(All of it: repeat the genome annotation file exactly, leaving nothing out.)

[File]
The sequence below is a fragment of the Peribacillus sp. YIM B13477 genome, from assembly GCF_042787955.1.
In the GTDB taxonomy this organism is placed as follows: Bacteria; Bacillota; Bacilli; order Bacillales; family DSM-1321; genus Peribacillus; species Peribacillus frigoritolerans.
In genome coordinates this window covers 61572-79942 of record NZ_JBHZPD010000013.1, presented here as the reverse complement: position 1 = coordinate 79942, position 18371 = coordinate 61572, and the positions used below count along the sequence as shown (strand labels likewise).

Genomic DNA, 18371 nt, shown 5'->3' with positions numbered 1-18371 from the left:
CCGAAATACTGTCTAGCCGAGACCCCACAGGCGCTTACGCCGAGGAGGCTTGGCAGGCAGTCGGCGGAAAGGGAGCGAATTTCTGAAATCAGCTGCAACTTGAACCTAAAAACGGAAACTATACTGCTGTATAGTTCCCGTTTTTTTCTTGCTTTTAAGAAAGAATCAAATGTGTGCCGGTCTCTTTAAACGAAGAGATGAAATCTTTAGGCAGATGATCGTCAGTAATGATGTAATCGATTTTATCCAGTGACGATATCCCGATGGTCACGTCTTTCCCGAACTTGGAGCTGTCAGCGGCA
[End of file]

The sequence below is a fragment of the Peribacillus sp. YIM B13477 genome, from assembly GCF_042787955.1.
In the GTDB taxonomy this organism is placed as follows: Bacteria; Bacillota; Bacilli; order Bacillales; family DSM-1321; genus Peribacillus; species Peribacillus frigoritolerans.
In genome coordinates this window covers 61572-79942 of record NZ_JBHZPD010000013.1, presented here as the reverse complement: position 1 = coordinate 79942, position 18371 = coordinate 61572, and the positions used below count along the sequence as shown (strand labels likewise).

Genomic DNA, 18371 nt, shown 5'->3' with positions numbered 1-18371 from the left:
CCGAAATACTGTCTAGCCGAGACCCCACAGGCGCTTACGCCGAGGAGGCTTGGCAGGCAGTCGGCGGAAAGGGAGCGAATTTCTGAAATCAGCTGCAACTTGAACCTAAAAACGGAAACTATACTGCTGTATAGTTCCCGTTTTTTTCTTGCTTTTAAGAAAGAATCAAATGTGTGCCGGTCTCTTTAAACGAAGAGATGAAATCTTTAGGCAGATGATCGTCAGTAATGATGTAATCGATTTTATCCAGTGACGATATCCCGATGGTCACGTCTTTCCCGAACTTGGAGCTGTCAGCGGCA